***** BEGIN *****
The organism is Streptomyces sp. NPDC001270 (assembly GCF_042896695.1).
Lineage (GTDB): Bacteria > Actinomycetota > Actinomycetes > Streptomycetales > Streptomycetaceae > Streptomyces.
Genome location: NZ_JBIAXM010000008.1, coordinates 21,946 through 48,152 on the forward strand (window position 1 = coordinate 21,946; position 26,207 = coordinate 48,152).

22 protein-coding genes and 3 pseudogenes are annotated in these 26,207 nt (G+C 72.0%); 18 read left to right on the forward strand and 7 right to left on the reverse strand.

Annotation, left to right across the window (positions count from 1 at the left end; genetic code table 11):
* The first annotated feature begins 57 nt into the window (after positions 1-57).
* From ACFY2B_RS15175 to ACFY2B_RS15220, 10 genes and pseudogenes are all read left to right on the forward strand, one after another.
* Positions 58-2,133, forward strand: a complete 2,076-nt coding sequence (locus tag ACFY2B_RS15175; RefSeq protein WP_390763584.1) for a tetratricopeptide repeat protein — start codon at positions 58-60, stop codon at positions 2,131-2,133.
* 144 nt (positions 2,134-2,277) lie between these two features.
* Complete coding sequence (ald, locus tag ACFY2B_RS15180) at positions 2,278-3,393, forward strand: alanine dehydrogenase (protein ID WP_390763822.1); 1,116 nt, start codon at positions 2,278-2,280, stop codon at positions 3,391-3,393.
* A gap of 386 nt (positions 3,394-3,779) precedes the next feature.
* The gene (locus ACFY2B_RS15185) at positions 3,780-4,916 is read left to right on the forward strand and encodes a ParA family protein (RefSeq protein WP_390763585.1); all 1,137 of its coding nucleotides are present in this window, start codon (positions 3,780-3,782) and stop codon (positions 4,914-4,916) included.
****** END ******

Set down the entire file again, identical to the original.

The organism is Streptomyces sp. NPDC001270 (assembly GCF_042896695.1).
Lineage (GTDB): Bacteria > Actinomycetota > Actinomycetes > Streptomycetales > Streptomycetaceae > Streptomyces.
Genome location: NZ_JBIAXM010000008.1, coordinates 21,946 through 48,152 on the forward strand (window position 1 = coordinate 21,946; position 26,207 = coordinate 48,152).

22 protein-coding genes and 3 pseudogenes are annotated in these 26,207 nt (G+C 72.0%); 18 read left to right on the forward strand and 7 right to left on the reverse strand.

Annotation, left to right across the window (positions count from 1 at the left end; genetic code table 11):
* The first annotated feature begins 57 nt into the window (after positions 1-57).
* From ACFY2B_RS15175 to ACFY2B_RS15220, 10 genes and pseudogenes are all read left to right on the forward strand, one after another.
* Positions 58-2,133, forward strand: a complete 2,076-nt coding sequence (locus tag ACFY2B_RS15175; RefSeq protein WP_390763584.1) for a tetratricopeptide repeat protein — start codon at positions 58-60, stop codon at positions 2,131-2,133.
* 144 nt (positions 2,134-2,277) lie between these two features.
* Complete coding sequence (ald, locus tag ACFY2B_RS15180) at positions 2,278-3,393, forward strand: alanine dehydrogenase (protein ID WP_390763822.1); 1,116 nt, start codon at positions 2,278-2,280, stop codon at positions 3,391-3,393.
* A gap of 386 nt (positions 3,394-3,779) precedes the next feature.
* The gene (locus ACFY2B_RS15185) at positions 3,780-4,916 is read left to right on the forward strand and encodes a ParA family protein (RefSeq protein WP_390763585.1); all 1,137 of its coding nucleotides are present in this window, start codon (positions 3,780-3,782) and stop codon (positions 4,914-4,916) included.